Desserts for Succot

Recipes with pastry chef Muriel Uzan, focusing on unique desserts, some of which are easy to make and others that are a little more sophisticated.

Petits Fours Lotus brownies (photo credit: EITAN WAXMAN)
Petits Fours Lotus brownies
(photo credit: EITAN WAXMAN)
Soon we will all be sitting together in our succot, that are decorated with the seven species and colored paper chains, welcoming the ushpizin (guests) as they join us for Succot meals. Eating seems to be the focus of all of our holidays (except for Yom Kippur, of course), and Succot is a great time to cook up some scrumptious hot stews since they stay warm in the pot as we serve them in the evening in our succot.
This week I’m hosting pastry chef Muriel Uzan and focusing on unique desserts, some of which are easy to make and others that are a little more sophisticated.
Although Uzan is a registered nurse and has a master’s degree in public administration, she has chosen to focus her energy these days on baking.
Uzan says she didn’t choose to be a pastry chef, but that it chose her. She studied at the Lenotre Culinary Institute in France and loves preparing desserts that follow clean, straight lines and creating unique concoctions for events and special occasions.
She also offers workshops for groups and loves to learn new tips from world experts whenever she has the time. Uzan has rated her recipes from very easy to medium, so that everyone has something to choose from.
Chocolate nut yeast cake
Level of difficulty – easy
Makes 5 loaf pans
■ 1 kg. flour, sifted
■ 4 eggs
■ 200 gr. sugar
■ 2 or 3 drops vanilla extract
■ 30 gr. dry yeast
■ 300 ml. milk
■ 250 gr. butter (room temperature) cut into cubes
■ Pinch of salt
■ 2 containers (350 gr.) chocolate spread
■ 200 gr. pecans or almonds, chopped coarsely
■ 100 gr. nappage (transparent jelly glaze for fruit and cakes)
■ ½ cup nuts, halved
In the bowl of an electric mixer, add all the ingredients except for the butter and salt. Using a kneading hook, mix for five minutes. Add the butter and salt and mix for another eight minutes. Transfer dough to a bowl. Place bowl in a warm spot and let dough rise until it doubles in volume.
Separate dough into five balls. Roll out each on a lightly floured surface into a 30 cm. by 30 cm. square. Spread a generous amount of chocolate spread on top, sprinkle with chopped nuts and then roll up into a loaf. Make one long cut down the middle and then twist the two parts together and lay inside the greased loaf pan. Prepare the other four cakes in the same way. Let rise for another 90 minutes.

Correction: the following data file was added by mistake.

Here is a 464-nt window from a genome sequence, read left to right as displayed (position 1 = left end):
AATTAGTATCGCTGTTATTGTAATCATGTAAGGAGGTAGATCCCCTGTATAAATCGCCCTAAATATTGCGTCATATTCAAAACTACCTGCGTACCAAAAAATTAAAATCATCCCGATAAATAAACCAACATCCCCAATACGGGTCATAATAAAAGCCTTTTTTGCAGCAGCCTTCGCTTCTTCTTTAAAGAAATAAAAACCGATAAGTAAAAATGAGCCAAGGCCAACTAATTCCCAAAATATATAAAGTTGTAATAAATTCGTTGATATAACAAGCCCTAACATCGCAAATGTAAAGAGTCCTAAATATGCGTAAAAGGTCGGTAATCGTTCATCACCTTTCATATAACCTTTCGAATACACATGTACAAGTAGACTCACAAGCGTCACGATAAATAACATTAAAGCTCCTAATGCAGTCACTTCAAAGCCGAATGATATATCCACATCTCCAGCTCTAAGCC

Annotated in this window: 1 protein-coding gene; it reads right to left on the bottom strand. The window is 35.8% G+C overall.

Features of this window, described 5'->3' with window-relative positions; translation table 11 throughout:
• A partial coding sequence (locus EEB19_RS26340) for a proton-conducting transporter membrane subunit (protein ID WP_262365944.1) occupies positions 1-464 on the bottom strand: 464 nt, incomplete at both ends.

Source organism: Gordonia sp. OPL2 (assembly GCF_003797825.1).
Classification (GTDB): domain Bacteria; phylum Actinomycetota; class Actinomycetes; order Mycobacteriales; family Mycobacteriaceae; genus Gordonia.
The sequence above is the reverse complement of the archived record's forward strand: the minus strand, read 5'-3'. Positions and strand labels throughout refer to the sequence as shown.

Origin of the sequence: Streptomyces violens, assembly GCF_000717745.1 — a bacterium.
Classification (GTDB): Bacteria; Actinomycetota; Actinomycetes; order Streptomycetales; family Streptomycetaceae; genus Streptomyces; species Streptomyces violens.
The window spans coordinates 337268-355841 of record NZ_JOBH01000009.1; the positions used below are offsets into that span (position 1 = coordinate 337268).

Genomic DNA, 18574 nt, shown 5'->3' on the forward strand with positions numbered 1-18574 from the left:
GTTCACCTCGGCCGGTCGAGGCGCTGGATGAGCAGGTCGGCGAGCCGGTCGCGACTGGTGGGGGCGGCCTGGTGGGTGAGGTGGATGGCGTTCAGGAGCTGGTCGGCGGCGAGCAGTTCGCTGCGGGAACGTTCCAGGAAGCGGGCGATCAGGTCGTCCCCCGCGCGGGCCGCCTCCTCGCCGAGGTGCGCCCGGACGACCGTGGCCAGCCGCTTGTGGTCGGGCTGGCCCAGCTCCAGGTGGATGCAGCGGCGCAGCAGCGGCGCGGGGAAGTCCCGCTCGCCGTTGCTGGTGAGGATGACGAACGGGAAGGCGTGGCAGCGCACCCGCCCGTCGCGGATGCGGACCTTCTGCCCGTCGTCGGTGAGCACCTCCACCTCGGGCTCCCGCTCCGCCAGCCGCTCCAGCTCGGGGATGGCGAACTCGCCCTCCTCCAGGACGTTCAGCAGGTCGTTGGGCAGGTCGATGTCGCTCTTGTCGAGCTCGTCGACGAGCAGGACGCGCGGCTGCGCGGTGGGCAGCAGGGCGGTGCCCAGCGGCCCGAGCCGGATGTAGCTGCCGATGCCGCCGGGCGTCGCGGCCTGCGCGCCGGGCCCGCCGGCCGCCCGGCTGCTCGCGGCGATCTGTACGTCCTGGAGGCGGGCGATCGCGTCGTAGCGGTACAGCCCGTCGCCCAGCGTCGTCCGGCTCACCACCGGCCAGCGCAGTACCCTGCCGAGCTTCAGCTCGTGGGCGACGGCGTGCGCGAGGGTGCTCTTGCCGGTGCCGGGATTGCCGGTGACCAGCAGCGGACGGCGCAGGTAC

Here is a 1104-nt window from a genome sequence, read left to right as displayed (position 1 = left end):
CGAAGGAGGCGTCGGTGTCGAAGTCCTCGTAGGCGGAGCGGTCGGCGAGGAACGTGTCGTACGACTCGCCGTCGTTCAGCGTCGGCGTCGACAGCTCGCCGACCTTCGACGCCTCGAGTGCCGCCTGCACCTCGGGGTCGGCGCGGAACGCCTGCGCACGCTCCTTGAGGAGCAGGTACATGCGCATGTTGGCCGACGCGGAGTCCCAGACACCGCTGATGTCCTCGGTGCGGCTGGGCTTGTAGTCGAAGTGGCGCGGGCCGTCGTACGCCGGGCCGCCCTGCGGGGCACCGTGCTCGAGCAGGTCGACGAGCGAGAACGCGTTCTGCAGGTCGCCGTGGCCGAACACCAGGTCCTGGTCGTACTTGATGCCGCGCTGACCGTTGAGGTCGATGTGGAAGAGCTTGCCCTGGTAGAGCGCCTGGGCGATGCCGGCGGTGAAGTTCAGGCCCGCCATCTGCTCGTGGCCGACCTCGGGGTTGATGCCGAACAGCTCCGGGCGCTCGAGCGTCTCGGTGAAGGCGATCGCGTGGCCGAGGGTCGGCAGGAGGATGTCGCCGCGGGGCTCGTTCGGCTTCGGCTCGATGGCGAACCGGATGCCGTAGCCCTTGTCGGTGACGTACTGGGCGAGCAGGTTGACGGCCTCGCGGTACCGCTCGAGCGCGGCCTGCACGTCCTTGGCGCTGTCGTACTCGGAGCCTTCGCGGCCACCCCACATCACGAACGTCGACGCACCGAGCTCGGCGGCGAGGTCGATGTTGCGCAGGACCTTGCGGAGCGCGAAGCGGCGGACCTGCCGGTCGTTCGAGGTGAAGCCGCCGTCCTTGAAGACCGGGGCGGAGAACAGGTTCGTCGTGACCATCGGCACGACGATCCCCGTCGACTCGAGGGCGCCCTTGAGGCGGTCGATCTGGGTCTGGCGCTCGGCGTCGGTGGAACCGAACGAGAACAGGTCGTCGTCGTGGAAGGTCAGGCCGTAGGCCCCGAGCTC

Sprinkle with halved nuts.
Bake in a pre-heated oven at 180°-200° for 25 minutes. Brush immediately with nappage after taking out of oven.
Maple pecan cake
Difficulty level – very easy
Makes 1 cake + 5 small cupcakes
■ 2 eggs
■ 100 gr. brown (demerara) sugar
■ 100 ml. oil
■ 100 ml. orange juice
■ 50 ml. maple syrup
■ 1 tsp. high quality vanilla extract
■ 140 gr. flour, sifted
■2 Tbsp. (16 gr.) cornflour
■ ½ tsp. baking powder
■ 50 gr. pecans, chopped coarsely
■ 100 ml. maple
■ 50 ml. water
■ ¼ cup nappage or apricot jelly diluted with a little water
■ 50 gr. roasted walnuts
■ 50 gr. caramelized nuts
With an electric mixer, whip the eggs with the sugar for five minutes until peaks become stiff. In a separate bowl, mix oil, orange juice, maple syrup and vanilla. In a second bowl, mix the flour, cornflour and baking powder.
Lower the speed of the mixer and add the liquid and dry mixtures intermittently. Mix until smooth.
Fold in pecans gently.
Grease and line a loaf pan with baking paper. Pour in most of the batter, and then use the rest to make cupcakes.
Bake in a pre-heated oven (170°) for 35 minutes or until a toothpick comes out dry and clean.
To make the syrup, heat the maple and water in a pot and then brush the cake with it immediately upon taking cake out of oven. Let it cool.
Heat nappage or diluted apricot jelly and brush on cake (nappage will function like glue). Place a number of different sized circles on the cake (see image).
You can use any round object, such as bottle tops.
In a food processor, grind walnuts and caramelized nuts and then cover the cake with them. Remove the circles and serve.
Petits Fours Lotus brownies
Difficulty level – medium
Use a 5-cm. diameter half-ball mold silicone tray.
■ 50 gr. butter
■ 100 gr. brown (demerara) sugar
■ 70 gr. bittersweet chocolate
■ 90 ml. milk
■ 1 egg
■ 60 gr. flour, sifted
■ ½ cup crumbled Lotus cookies
■ 200 gr. bittersweet chocolate
■ 2 Tbsp. oil
■ 2 Tbsp. caramelized nuts, chopped
Lotus mousse:
■ 80 gr. lotus cream
■ 15 gr. cocoa butter
■ 5 gr. gelatin dissolved in 25 ml. cold water
■ 120 ml. 38% sweet cream
■ 230 ml. 38% sweet cream
Ready-made chocolate disks or chocolate crunch balls In a medium-sized pot, melt butter, sugar, chocolate and milk. Mix until smooth. Cool for two minutes. While mixing very quickly, add eggs. Fold in the flour and mix until smooth.
Pour mixture into half balls in silicone tray. Sprinkle with lotus cookie crumbs. Bake in a pre-heated oven (180°) for 18 minutes. Cool and freeze.
To prepare icing, melt chocolate and oil in a microwave. Mix until smooth. Add the caramelized nuts. Mix.
Take the half-balls out of freezer and stick a toothpick in the center of each one. Dip them in the melted chocolate and then lay them on baking paper.
To make the mousse, put the lotus cream, cocoa butter and gelatin in a medium-sized bowl.
Heat 120 ml. of sweet cream. Just before it boils, pour cream over lotus mixture and mix with an immersion blender. Add the 230 ml. of sweet cream and blend. Cover and store in fridge for seven hours or overnight.
Transfer cream to an electric blender bowl and whip until stiff and smooth. Spoon into a startipped icing bag and make spirals on brownies. Decorate with chocolate disks or crunch balls.
Translated by Hannah Hochner.